The other night I overheard my husband’s friend ask him how I was doing with my pregnancy. I braced myself, hoping my husband wouldn’t say that his wife eats all the time, is often over-sensitive and never knows what we’re having for dinner. He would have been telling the truth if he said those things (he didn’t), but I would have been embarrassed. The last five months of pregnancy haven’t been easy. On top of dealing with nausea and food aversions and other lovely pregnancy symptoms, I also battle a lack of confidence. Here are a few insecurities I often face:
1. I look fat
For me, pregnancy awakened a whole new trial when it comes to physical insecurities. Now I not only struggle with comparing myself to women who aren’t pregnant, but also to my pregnant friends. That’s double the comparison temptation! Before I got pregnant, I looked forward to having a cute baby bump. But I had to suffer in an awkward muffin-top phase for a little over a month before my stomach started looking more rounded out. At 21 weeks, I’m noticing that my clothes are fitting much differently and I have to put away all of my favorite shorts, tops and dresses from last summer.
It’s not easy to watch the numbers on the scale go up, either, especially when this is the time of year that I’d normally be trying to lose my holiday weight for summertime. Thankfully, I’m surrounded by sweet family and friends who celebrate my growing belly and remind me that every pregnant woman grows differently. I should be focusing on the Lord and praising Him for the life inside of me instead of allowing vain thoughts to creep in.
“Do not be conformed to this world, but be transformed by the renewal of your mind, that by testing you may discern what is the will of God, what is good and acceptable and perfect.” Romans 12:2 (ESV)
2. My friends are going to abandon me
I backed out of a lot of plans during my first trimester. My morning sickness was out of control and I never knew when I was going to have a good day. The baby wasn’t even three months old in utero and it was already affecting my relationships! I began to fret, wondering how my friendships would change after the baby arrives. The group of friends my husband and I made after moving to Maryland last year all had something in common — we were all in our late twenties/early thirties, and none of us had kids. One of my first thoughts when I got the results of my blood test back was oh no, our friends are going to hate us!
I know my relationships will look different after the baby is born, because caring for my child will be put first over coffee dates and book club. But it’s silly for me to spend time dwelling on situations that haven’t even happened yet. It’s also silly for me to be insecure over this issue because I have fabulous friends! Adding a baby into the mix will be new for all of us, but I know my friends will be supportive and understanding.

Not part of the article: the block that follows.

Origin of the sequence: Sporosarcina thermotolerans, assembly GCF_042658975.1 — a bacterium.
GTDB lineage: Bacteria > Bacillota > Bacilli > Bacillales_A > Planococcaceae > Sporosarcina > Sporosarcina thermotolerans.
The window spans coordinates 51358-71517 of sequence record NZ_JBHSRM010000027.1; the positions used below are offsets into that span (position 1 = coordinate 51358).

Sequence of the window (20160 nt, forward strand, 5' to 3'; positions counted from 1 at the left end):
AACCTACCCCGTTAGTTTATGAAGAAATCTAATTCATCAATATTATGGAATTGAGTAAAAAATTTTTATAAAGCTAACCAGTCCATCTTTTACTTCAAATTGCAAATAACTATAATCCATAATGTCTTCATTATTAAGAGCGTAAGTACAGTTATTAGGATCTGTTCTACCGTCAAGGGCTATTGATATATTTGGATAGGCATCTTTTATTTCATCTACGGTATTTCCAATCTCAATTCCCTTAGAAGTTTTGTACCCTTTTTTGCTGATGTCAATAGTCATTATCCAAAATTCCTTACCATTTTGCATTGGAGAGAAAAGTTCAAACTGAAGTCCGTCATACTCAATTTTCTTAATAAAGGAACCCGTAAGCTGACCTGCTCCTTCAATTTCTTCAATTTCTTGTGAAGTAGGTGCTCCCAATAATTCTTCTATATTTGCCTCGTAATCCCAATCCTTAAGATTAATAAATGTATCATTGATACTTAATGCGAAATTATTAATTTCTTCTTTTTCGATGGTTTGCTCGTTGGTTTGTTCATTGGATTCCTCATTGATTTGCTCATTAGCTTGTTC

“A friend loves at all times.” Proverbs 17:17a (NIV)
3. I don’t feel capable of making decisions.
There are a LOT of decisions to make when you’re a new parent. Some are obvious, like picking items to register for and deciding on whether or not to find out the sex of the baby before he or she is born. But you also have to choose if you’re going to change your diet and habits, if you’re going to get an amniocentesis, what kind of birth you’re hoping for… the list goes on and on.
My insecurities over making decisions stem from two issues. The first is that I am often exhausted and the smallest choice (such as what to have for dinner) seems impossible to make. Secondly, this is my first baby. I don’t know all the answers! I can’t tell you how many times over the course of a week I have to take a deep breath and ask God to take control of my jumbled brain. I’m constantly humbled by how little I can do without the Lord’s guidance and assurance.
“Peace I leave with you; my peace I give you. I do not give to you as the world gives. Do not let your hearts be troubled and do not be afraid.” John 14:27 (ESV)
I encourage you to go to the Lord with your insecurities, whether they’re the same as mine or completely different. Don’t let your doubts consume you. Do not let your hearts be troubled. Our God is a God of peace.
Laura Rennie lives in Maryland with her hilarious husband and constantly shedding dog. She loves reading, writing and playing word games. Her greatest desire is to share Jesus through her words and actions as she learns how to be a better wife, daughter, sister and friend.